Articles Posted in Divorce

Mediation is available for you at different stages of the process of your pursuing your Florida divorce or other family law case. For a Broward County Divorce and for most other family law cases in Broward, Dade or Palm Beach county, you will be required to attend mediation before you can go to trial and finish your case, if you have not been able to settle the case on your own with the other side. You can also use mediation as a way to try to resolve you divorce, before filing suit in court – i.e. you and the other party to the case go to mediation and try to settle rather than litigating the case in court. Whatever route to mediation you take, there are some things you can do before the mediation to prepare – to help the mediation be as successful as possible and to help be sure the time in mediation is well spent, and used efficiently.

One approach would actually be to not prepare at all – go to the mediation without necessarily having thought a lot about the issues you want to settle, and without having checked on the value of assets, balances in different accounts, etc.; and use the mediator and the first one or two hour mediation session as a way to organize the issues and the financial information you will need to put together. Many times though you can get a lot of work done during one mediation session, and doing some preparation before the session can help make that possible.

You can get together a list of all of the assets and debts, and the “fair market value” of each asset and balance owing for each debt. Fair market value is basically what you can sell the item for now, whether it’s furniture, jewelry, or a used car. You’ll want to include on your list all of the assets acquired and debts incurred during the marriage, because the determining factor under Florida law in deciding whether an asset/debt is “marital”, is not whose name an asset or debt is in, but when it was acquired. It’s helpful to bring the most recent statement available with you to the session, for each bank account, credit card, retirement account, etc. You can obtain a credit report for yourself and the other spouse/parent or have an asset search done regarding the other party. Bring your most recent pay stub, and pay stubs for the past few months, if you are employed, or other documentation of your income if you are not an employee. Child support and alimony will be based on your net income, computed under the rules described in the Florida family law statutes. Having the pay stubs will help allow each parent/spouse confirm the other’s income. Also, often the parties, when they do the calculations themselves, compute their net income incorrectly, or at least in a way that is not consistent with the Florida family law rules/law. Your mediator can help both sides arrive at the income amounts to use.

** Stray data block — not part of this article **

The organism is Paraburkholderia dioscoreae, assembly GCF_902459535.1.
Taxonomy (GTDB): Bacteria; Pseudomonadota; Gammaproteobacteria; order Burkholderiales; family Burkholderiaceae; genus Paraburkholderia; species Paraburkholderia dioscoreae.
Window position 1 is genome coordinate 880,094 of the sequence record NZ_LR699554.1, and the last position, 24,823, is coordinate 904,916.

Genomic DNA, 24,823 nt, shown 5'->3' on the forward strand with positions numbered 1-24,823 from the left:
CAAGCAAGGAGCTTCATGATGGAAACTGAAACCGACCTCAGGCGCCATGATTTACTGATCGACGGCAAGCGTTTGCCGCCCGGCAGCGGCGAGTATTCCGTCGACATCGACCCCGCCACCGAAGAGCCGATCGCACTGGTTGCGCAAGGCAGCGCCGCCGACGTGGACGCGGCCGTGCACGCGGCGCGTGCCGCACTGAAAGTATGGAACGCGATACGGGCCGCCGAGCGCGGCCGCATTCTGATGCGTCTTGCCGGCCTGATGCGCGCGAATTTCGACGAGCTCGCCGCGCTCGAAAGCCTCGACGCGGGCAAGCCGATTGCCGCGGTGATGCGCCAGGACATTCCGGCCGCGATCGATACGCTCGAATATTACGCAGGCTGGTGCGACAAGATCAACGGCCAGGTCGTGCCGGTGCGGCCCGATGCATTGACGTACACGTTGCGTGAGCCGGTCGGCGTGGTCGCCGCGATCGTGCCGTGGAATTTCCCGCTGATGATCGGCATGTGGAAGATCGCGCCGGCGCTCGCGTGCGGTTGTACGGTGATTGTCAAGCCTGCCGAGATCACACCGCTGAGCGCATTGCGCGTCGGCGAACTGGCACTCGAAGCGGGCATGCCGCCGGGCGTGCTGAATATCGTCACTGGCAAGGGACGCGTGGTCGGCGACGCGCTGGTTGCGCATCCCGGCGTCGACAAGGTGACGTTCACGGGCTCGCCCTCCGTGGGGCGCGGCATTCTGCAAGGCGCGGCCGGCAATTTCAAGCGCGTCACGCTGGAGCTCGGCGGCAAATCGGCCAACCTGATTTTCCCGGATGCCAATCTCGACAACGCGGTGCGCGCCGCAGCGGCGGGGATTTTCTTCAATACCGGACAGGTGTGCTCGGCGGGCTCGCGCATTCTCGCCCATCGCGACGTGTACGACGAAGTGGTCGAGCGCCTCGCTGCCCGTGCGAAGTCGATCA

I wanted to return in this post to a topic I have discussed before — the benefits of mediation for a divorce or other Florida family law case. It has been about a year since my last post about mediation, and in that time I’ve continued to become more and more convinced that mediation works, as a way of resolving family law cases.